“I wrote a ten-page letter to the NAACP,” Corey said, offering to explain situations.
“I fully expect my two opponents to make a big deal out of this to play on your emotions,” Corey added.
Nelson was up next.
“I take issue with the idea that I am here preying on your emotions. I am running for State Attorney so that we can solve problems together … that perception, whether right or wrong, is real,” Nelson said.
“What we need to start doing is have real conversations and build consensus,” Nelson said. “What I intend to do is start to build bridges … by earning the community’s trust … by always acting honestly.”
“I will be transparent about how and why the office reaches decisions. And I will be accountable to each of you,” Nelson said.
White then uped the ante, saying “blacks are the low-hanging fruit of the criminal justice system,” given “the economic disparity of the black community” and the issues delivered.
“If you can not afford the attorney of your choice, you are on your way to jail, and then on the way to prison,” White continued.
Corey fired back, saying that her office diverts cases, has cut juvenile cases in half, and has cut down on prosecutions.
“It is reprehensible for him to suggest there is a quota system or we make more money based on who we prosecute,” Corey added.
The closed GOP primary came up next, a primary closed by Corey’s former campaign manager filing the paperwork for a sham candidate, hiding behind the Brinkman ruling to pull it off.
The question: How do we trust Republicans? Should this race be non-partisan? And thoughts on the voters disenfranchised?
Nelson reframed the question as one of “do you trust your elected state attorney.”
Saying Corey was guilty of “gamesmanship,” Nelson said “I read the comments of your elected State Attorney and she said it’s no big deal to switch parties. I think it is.”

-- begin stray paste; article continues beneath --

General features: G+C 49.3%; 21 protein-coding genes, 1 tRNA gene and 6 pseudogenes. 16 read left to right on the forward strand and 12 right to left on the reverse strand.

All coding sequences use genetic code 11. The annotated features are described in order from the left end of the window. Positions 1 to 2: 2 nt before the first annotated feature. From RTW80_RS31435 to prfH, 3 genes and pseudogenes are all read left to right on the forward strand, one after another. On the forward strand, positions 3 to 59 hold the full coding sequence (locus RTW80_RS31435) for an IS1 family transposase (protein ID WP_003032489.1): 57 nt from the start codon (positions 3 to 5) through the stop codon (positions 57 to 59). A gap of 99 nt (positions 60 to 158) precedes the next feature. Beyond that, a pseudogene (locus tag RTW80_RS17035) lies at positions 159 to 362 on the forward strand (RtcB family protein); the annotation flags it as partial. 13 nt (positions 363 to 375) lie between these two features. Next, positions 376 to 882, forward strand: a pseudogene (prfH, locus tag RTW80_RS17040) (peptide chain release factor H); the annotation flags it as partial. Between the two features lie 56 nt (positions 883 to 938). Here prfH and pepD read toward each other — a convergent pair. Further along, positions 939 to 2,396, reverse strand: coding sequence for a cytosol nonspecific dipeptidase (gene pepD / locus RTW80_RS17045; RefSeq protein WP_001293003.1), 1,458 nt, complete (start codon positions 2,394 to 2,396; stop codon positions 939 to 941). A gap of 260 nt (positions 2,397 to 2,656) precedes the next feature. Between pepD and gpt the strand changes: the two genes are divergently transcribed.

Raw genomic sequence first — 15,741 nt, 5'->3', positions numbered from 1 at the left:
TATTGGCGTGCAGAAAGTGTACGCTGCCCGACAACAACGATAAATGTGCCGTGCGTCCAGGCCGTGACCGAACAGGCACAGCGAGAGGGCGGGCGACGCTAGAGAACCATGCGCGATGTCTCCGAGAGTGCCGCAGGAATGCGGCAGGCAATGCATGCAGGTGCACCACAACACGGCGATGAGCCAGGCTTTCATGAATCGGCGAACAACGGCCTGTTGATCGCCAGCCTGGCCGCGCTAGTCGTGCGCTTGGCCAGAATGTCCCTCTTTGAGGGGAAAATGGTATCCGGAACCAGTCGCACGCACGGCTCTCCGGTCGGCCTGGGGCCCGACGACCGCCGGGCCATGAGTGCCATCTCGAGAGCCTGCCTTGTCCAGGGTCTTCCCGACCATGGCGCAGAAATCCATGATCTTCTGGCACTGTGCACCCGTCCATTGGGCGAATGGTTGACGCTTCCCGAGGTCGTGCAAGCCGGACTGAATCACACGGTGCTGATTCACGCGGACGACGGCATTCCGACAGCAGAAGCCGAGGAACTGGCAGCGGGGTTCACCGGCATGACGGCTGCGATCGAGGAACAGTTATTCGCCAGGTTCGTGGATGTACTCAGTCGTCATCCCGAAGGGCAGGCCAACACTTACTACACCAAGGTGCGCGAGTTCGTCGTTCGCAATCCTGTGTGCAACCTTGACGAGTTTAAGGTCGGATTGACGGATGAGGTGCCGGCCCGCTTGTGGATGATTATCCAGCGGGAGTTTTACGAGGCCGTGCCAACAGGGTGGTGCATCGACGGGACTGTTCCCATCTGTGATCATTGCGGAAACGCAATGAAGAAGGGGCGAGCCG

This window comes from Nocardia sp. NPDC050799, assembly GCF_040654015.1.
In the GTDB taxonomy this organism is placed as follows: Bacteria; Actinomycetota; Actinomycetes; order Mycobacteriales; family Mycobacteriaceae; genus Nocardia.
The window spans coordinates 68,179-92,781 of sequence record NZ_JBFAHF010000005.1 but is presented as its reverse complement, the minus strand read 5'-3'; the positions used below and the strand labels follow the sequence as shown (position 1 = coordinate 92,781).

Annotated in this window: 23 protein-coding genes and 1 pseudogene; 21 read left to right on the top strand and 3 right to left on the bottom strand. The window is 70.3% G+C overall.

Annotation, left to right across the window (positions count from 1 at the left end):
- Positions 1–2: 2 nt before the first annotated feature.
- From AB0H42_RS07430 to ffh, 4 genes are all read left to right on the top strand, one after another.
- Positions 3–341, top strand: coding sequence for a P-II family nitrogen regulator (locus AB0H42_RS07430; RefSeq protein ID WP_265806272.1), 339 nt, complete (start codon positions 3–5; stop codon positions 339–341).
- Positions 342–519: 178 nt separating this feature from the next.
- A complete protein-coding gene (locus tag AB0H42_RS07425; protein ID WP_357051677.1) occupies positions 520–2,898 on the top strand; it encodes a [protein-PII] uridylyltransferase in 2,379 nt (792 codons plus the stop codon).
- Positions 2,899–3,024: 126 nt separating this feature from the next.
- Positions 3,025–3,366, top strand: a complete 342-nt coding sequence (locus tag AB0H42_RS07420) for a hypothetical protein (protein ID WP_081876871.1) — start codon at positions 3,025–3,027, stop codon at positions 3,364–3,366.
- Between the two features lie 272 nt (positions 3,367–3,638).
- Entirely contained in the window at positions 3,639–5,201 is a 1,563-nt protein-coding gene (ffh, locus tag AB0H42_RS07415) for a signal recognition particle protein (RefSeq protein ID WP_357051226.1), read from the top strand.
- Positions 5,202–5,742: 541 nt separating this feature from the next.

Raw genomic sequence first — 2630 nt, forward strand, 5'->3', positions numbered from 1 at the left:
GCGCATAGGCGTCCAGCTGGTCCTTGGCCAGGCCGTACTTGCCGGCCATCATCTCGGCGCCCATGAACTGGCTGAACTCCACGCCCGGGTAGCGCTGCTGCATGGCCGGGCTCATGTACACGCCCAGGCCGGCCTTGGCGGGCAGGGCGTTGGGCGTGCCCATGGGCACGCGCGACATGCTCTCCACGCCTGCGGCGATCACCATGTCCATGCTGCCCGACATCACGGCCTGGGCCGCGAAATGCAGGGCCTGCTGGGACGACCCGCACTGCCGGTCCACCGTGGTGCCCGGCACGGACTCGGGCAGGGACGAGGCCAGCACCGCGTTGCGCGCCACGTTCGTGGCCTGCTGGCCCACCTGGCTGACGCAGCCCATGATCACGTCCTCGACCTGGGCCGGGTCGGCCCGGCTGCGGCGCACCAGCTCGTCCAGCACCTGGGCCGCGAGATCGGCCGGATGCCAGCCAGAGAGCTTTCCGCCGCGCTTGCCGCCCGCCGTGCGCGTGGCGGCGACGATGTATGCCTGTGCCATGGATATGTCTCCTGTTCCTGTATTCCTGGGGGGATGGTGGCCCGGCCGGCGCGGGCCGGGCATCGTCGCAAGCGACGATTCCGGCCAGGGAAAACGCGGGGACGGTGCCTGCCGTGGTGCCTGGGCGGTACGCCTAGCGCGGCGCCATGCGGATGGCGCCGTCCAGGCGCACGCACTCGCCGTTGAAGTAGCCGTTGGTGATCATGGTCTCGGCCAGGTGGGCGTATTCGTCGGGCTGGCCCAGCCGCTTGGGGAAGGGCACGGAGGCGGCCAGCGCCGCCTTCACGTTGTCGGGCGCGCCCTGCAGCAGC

“If the State Attorney is running on her record, why is it that she doesn’t want to bring her record to the whole circuit … she has denied accountability … and blamed it on her campaign manager.”
“When you’re in charge, you’re accountable,” Nelson said, getting applause.
Corey noted that “Democrats took this case to the Supreme Court and made it case law,” adding that “a primary is supposed to be intended for a party.”
“Your pandering is ridiculous,” Corey said to Nelson, before itemizing the myriad closed Democratic primaries.
“I follow the law,” Corey added. “If you go to the State Legislature and want Martians to vote in this race, that’s the way it will be.”
“Where have you all been for seventeen years to say this is wrong in the Democratic primary?”
White then japed: “are there any Martians in the room?”
White then talked of “hypocrisy” and how Corey taught “120 lawyers in the State Attorney’s office to game the system.”
White got applause.
The topic then moved to Jacksonville’s “aggressive” prosecution of juveniles as adults.
Nelson kicked it off, noting that she represented Cristian Fernandez in private practice, which helped her to get an “even more keen awareness” of the SAO.
“The decision we reached could have been reached sooner if the office of the State Attorney had been motivated,” Nelson said, to reach an equitable resolution.